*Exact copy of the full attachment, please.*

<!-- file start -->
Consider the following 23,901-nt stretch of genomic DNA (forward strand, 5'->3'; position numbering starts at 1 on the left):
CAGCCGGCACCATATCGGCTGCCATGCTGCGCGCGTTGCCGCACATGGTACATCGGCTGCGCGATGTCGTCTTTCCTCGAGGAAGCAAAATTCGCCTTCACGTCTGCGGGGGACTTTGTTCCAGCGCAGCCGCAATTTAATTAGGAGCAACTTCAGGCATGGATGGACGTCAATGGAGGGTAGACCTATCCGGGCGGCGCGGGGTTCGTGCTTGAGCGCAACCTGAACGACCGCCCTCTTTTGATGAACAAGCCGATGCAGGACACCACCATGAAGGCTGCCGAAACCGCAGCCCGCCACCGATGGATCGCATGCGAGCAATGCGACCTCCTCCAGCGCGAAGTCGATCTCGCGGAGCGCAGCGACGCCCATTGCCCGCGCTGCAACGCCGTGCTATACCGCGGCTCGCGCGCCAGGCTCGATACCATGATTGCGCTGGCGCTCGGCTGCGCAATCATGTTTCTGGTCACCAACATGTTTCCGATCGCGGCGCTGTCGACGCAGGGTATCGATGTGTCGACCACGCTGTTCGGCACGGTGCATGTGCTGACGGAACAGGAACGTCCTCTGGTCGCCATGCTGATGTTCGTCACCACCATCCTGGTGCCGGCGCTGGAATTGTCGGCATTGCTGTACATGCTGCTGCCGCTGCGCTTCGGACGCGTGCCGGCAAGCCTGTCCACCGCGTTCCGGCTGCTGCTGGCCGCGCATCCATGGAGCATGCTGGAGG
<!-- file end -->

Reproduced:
Consider the following 23,901-nt stretch of genomic DNA (forward strand, 5'->3'; position numbering starts at 1 on the left):
CAGCCGGCACCATATCGGCTGCCATGCTGCGCGCGTTGCCGCACATGGTACATCGGCTGCGCGATGTCGTCTTTCCTCGAGGAAGCAAAATTCGCCTTCACGTCTGCGGGGGACTTTGTTCCAGCGCAGCCGCAATTTAATTAGGAGCAACTTCAGGCATGGATGGACGTCAATGGAGGGTAGACCTATCCGGGCGGCGCGGGGTTCGTGCTTGAGCGCAACCTGAACGACCGCCCTCTTTTGATGAACAAGCCGATGCAGGACACCACCATGAAGGCTGCCGAAACCGCAGCCCGCCACCGATGGATCGCATGCGAGCAATGCGACCTCCTCCAGCGCGAAGTCGATCTCGCGGAGCGCAGCGACGCCCATTGCCCGCGCTGCAACGCCGTGCTATACCGCGGCTCGCGCGCCAGGCTCGATACCATGATTGCGCTGGCGCTCGGCTGCGCAATCATGTTTCTGGTCACCAACATGTTTCCGATCGCGGCGCTGTCGACGCAGGGTATCGATGTGTCGACCACGCTGTTCGGCACGGTGCATGTGCTGACGGAACAGGAACGTCCTCTGGTCGCCATGCTGATGTTCGTCACCACCATCCTGGTGCCGGCGCTGGAATTGTCGGCATTGCTGTACATGCTGCTGCCGCTGCGCTTCGGACGCGTGCCGGCAAGCCTGTCCACCGCGTTCCGGCTGCTGCTGGCCGCGCATCCATGGAGCATGCTGGAGG